A New Take on Tarts: Savory Low-Sodium Beet-Carrot Tarts
When plagued by the question, “What to cook?” the answer lies in a savory tart. Whether you’re preparing breakfast or dinner, appetizers or the main meal, a tart makes a quick solution — one that can easily be adapted to any dietary needs (hello, gluten-free chickpea crust), time constraints (hello, ready-to-bake pizza dough) or number of guests (hello, unexpected holiday visitors). And with the right ingredients, it can even be low in sodium too.
Most sodium in traditional tarts comes from flaky pastry dough or prepared pie crusts, as well as from cheese and any cured or seasoned meats. But in replacing these items with lower-sodium ingredients, you’ll not only lose some of that sodium, but add color and flavor as well.
First, in place of buttery and higher-sodium prepared crusts, use whole-wheat pizza dough — a yeast-based solution that provides equal convenience as well as an interesting, nutty flavor for the crust. Then, make the most of the natural sodium (and beauty!) found in carrots and beets, and combine them with ricotta to create a creamy, sweet and savory filling to the tart. Top with Parmesan and fresh dill. And breakfast (or lunch or dinner) is on the table in minutes. Problem solved.
Note: For a lower-sodium pizza dough, make the dough from scratch, replacing salt with other savory spices, like caraway seeds, black pepper, dried dill weed and even salt-free garlic powder.
Savory Beet-Carrot Tart
Makes: 1 large 10-inch tart or 16 mini tarts
Active Time: 30 minutes
2 carrots, stems trimmed
1 small beet, root and stem trimmed
1/2 cup low-fat ricotta, drained
10 ounces whole-wheat pizza dough, uncooked
1/2 teaspoon salt-free garlic powder
1/2 teaspoon dried dill weed
1/2 teaspoon crushed black pepper
2 teaspoons olive oil
1 to 2 tablespoons Parmesan
Directions: Preheat oven to 425 degrees F.
Peel the carrots and the beets, then roughly cut into chunks. Using a food processor with a grater attachment (or a hand-held grater), shred the beets and carrots. This should make about 3/4 to 1 cup of grated vegetables.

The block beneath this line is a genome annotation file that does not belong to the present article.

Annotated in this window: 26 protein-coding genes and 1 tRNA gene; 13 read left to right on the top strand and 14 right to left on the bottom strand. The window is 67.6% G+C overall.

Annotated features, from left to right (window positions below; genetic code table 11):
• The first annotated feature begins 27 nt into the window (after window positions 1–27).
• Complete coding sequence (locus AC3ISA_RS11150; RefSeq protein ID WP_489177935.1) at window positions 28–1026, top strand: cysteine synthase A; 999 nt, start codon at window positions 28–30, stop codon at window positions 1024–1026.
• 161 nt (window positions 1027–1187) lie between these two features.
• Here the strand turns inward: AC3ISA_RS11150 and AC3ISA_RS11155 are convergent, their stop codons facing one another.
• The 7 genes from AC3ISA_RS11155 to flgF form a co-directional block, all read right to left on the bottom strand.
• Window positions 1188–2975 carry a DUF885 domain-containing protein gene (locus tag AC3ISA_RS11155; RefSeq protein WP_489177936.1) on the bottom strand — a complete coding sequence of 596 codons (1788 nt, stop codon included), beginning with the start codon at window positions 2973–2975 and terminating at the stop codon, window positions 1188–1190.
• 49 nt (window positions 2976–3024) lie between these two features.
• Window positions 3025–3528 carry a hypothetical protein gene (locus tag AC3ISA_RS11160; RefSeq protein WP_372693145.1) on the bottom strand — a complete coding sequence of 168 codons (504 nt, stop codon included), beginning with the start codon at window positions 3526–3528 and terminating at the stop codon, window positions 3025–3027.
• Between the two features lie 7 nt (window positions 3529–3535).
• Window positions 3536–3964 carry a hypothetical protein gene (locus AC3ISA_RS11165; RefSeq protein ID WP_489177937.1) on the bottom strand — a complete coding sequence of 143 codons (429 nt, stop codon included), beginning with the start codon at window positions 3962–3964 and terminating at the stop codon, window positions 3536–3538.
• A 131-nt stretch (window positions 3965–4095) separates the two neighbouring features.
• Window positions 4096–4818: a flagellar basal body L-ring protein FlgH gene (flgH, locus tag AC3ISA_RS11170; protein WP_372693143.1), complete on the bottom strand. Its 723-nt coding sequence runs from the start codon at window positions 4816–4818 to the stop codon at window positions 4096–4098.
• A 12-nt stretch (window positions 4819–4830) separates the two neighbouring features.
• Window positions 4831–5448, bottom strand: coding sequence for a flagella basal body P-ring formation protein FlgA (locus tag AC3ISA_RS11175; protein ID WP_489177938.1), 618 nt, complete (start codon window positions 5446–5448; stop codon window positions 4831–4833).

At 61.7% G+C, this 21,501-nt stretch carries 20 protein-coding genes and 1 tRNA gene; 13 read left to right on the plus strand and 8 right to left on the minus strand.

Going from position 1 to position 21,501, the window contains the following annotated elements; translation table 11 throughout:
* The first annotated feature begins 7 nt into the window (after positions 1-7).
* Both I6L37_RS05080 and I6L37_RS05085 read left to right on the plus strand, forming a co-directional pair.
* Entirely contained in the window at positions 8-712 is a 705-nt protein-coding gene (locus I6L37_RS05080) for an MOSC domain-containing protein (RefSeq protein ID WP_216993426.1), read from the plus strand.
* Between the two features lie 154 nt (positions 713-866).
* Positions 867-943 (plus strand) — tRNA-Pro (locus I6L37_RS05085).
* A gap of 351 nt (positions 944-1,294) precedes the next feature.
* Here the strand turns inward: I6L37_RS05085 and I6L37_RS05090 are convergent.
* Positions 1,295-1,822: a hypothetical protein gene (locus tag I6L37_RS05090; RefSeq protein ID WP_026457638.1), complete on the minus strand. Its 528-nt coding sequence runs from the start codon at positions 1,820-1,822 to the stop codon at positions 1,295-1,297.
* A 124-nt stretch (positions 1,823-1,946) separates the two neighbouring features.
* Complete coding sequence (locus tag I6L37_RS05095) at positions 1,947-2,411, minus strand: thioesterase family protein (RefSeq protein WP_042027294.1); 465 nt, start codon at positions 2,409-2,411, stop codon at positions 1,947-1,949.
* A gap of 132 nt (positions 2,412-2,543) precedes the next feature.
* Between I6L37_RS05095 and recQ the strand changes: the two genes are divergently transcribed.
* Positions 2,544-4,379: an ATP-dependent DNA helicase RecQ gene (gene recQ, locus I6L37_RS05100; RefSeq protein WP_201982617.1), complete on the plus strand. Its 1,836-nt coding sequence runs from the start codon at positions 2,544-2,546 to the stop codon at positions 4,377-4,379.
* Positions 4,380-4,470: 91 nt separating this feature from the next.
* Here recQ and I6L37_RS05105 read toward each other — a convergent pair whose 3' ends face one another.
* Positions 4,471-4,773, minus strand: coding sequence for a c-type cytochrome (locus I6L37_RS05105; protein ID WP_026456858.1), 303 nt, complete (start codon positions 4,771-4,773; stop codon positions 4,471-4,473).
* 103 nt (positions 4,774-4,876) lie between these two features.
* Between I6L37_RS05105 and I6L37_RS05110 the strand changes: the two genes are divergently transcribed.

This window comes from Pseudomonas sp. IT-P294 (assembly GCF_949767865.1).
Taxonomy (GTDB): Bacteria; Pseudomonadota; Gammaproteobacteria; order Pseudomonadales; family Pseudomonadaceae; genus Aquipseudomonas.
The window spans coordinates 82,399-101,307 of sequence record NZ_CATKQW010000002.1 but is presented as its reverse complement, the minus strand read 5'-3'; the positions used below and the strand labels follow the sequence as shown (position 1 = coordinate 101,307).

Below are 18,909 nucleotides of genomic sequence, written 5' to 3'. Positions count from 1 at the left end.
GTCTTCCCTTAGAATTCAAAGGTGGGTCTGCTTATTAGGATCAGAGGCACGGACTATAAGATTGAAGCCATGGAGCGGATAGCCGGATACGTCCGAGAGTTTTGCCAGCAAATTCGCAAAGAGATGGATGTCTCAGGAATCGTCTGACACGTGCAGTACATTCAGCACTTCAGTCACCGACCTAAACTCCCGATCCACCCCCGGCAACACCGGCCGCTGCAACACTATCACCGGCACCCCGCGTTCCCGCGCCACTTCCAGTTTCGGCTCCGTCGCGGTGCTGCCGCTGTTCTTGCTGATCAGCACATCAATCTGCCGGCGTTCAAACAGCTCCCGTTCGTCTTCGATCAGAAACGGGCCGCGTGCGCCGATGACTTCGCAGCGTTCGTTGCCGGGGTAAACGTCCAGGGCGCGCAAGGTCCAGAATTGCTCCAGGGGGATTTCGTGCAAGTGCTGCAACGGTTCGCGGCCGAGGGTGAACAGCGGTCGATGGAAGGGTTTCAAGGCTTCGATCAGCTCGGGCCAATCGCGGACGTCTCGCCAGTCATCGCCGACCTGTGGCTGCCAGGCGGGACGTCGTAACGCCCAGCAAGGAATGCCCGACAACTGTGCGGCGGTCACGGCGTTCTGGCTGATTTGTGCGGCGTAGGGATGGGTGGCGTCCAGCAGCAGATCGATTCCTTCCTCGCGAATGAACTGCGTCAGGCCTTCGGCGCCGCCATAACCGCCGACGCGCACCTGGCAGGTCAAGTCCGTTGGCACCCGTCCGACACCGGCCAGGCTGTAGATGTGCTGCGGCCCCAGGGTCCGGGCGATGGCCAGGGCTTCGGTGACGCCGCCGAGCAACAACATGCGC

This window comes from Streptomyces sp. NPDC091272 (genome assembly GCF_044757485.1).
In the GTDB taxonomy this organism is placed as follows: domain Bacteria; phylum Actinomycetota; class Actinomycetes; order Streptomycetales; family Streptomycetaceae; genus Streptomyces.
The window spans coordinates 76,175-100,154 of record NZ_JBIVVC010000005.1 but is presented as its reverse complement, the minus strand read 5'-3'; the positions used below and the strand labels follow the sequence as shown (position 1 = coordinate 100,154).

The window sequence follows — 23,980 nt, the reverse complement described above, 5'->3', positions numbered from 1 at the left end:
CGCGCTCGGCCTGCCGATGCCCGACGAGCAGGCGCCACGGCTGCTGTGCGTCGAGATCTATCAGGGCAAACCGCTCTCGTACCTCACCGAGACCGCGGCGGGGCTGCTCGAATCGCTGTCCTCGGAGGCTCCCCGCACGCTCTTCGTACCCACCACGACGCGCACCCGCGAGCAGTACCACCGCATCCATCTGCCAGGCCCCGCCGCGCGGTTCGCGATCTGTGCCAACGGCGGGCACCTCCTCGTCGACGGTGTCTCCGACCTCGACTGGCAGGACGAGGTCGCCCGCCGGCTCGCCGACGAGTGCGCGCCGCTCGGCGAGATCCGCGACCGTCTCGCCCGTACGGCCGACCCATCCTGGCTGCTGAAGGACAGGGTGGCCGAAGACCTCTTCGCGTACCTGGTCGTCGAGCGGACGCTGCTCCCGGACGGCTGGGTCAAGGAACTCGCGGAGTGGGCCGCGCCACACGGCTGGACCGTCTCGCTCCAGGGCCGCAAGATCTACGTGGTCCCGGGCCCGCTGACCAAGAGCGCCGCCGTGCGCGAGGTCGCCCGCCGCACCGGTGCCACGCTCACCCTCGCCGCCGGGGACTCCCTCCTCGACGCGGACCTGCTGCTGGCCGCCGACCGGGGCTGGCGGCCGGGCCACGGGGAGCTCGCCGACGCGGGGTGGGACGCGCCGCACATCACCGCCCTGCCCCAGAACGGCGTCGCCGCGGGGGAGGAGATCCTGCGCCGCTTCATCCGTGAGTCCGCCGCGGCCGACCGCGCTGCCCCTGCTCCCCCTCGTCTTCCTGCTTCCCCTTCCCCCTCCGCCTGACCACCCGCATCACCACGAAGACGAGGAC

Then in a medium bowl, mix the ricotta with 1/2 cup of the grated vegetables, and the garlic powder, dill weed and black pepper. Stir with a spoon until combined.
On a lightly floured surface, roll out the pizza dough, making a large circle about 12 inches in diameter and about 1/4 inch thick. Using the spoon or your hands, spread the ricotta mixture on top of the dough, leaving about 1/2 inch around the edge. Then fold the dough over itself, making pleats.
Pour the olive oil into a small bowl and use a pastry brush to paint the edge of the crust with oil. Then sprinkle the top with extra shredded vegetables and 1 to 2 tablespoons of Parmesan. Place in the oven to bake until the dough is crispy and golden, about 15 minutes. Top the tart with fresh dill. Slice and serve.
Optional: Instead of one big tart, use a pastry scraper to cut the dough ball into quarters. Then cut those quarters into quarters, making 16 small balls of dough. Roll them out to make mini tarts, folding them as you would the big tart. Bake until crispy, about 8 to 10 minutes.
Sodium Content: Beets: 64 mg per beet; Carrot: 42 mg per medium carrot; Low-Fat Ricotta: 24 mg per 1/4 cup, depending on brand.
All sodium counts based on the USDA National Nutrient Database for Standard Reference release 26 and common marketplace products.
Jessica Goldman Foung began the blog SodiumGirl.com to capture her adventures in a low-sodium life. She regularly writes about salt-free flavor tips and ingredient swaps. Her first cookbook was Sodium Girl’s Limitless Low-Sodium Cookbook, and she is currently working on her second, to be released in 2016.